I am not a gardener. My mother is a gardener with a green thumb, but I do not have that gift. In fact, even plants that are allegedly hard to kill like succulents and cacti are not safe in my care
Nevertheless, there are some success stories of thriving plant life in my yard. For instance, I have a couple of beautiful, flourishing lantanas. Every winter, after their flowers and leaves have fallen off and their branches are dry, dead twigs, I cut them all the way to the ground. It’s the only direct interaction I have then them all year.
And every year, they come back. All the way back – branches, leaves, flowers – to the full height or higher than the year before.
In my case, this can be considered a miracle. Because as I mentioned, plants tend to die in my care, or my neglect, or both. Yet these plants are thriving. There are people who are better at this than I am, and people who know the science behind how and why plants thrive or die in any given circumstance. They know what mysteries happen in the dark soil out of sight.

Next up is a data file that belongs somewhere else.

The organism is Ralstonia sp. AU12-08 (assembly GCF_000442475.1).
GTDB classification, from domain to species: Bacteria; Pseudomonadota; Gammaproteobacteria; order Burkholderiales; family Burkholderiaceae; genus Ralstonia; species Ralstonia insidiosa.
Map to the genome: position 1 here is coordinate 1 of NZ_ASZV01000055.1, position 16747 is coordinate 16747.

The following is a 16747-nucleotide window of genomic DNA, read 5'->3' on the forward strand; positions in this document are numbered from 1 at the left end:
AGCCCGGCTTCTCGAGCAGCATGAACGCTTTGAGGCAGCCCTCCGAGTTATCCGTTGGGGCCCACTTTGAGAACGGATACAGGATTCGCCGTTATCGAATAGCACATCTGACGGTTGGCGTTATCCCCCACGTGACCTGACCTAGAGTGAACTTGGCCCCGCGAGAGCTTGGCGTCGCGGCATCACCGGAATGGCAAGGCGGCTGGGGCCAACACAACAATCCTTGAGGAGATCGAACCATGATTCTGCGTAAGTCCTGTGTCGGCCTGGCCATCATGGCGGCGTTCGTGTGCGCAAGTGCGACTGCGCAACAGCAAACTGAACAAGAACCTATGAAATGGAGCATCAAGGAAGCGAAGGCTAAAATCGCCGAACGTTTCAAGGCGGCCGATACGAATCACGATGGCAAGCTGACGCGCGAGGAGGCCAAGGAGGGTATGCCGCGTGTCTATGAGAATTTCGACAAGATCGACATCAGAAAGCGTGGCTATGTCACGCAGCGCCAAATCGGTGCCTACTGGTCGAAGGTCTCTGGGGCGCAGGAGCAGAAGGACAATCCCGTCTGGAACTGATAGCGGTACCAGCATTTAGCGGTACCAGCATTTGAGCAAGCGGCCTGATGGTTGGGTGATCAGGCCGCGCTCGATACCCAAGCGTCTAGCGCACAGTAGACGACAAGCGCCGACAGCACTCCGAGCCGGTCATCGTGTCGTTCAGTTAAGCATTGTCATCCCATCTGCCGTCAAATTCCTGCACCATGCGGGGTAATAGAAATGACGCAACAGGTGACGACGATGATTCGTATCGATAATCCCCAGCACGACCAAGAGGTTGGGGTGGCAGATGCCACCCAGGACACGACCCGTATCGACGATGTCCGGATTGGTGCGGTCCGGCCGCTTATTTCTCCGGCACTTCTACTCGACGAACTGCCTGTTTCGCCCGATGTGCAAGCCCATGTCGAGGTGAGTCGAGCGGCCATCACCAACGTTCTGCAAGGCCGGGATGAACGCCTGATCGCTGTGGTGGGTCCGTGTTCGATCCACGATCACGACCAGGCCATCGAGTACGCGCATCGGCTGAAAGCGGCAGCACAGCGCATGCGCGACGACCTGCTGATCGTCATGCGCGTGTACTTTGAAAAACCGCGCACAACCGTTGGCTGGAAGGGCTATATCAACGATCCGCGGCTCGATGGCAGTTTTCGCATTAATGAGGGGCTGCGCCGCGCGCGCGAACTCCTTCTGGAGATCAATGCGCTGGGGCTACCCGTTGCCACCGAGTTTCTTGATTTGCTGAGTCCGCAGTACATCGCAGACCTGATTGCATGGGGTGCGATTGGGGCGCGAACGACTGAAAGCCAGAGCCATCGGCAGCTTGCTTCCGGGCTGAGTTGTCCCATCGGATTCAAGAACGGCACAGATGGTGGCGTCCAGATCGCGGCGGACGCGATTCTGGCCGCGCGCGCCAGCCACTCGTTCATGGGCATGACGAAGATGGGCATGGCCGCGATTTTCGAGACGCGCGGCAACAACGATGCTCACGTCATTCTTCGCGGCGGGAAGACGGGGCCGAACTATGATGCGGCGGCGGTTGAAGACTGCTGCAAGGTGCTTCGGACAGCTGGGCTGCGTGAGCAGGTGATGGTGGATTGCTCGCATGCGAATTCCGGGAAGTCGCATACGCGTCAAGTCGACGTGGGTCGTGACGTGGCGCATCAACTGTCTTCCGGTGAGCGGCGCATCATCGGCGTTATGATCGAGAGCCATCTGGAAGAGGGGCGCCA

Yet it strikes me that no matter how much any of us know or how skilled at gardening we are, there is still a mystery to the life cycles of flowers and trees, grass or moss, vines and ferns. Part of the mystery is that the key action happens out of our control – seeds sprout buried in the soil, the sun shines or doesn’t, rain falls or doesn’t. It is probably best this way, a reminder that there is a lot in life that is out of our control.
Is it any wonder, then, why gardens and trees are so often used as images to help us understand God and our relationship with God? There’s a large part of it that is mysterious. That is not up to us.
“The kingdom of God is as if someone would scatter seed on the ground and would sleep and rise night and day and the seed would sprout and grow, he does not know how,” Jesus teaches in Mark.
Sometimes we imagine the kingdom of God being far off in time and place. In the sky and in the future. But here, we are offered a kingdom that is earthy and growing under our feet right now. It has been planted, it is germinating while we sleep and rise night and day.
Like the lantanas in my yard, we don’t need to know how this happens, only that it does. Even when we think all hope and life is lost, a miracle is sprouting.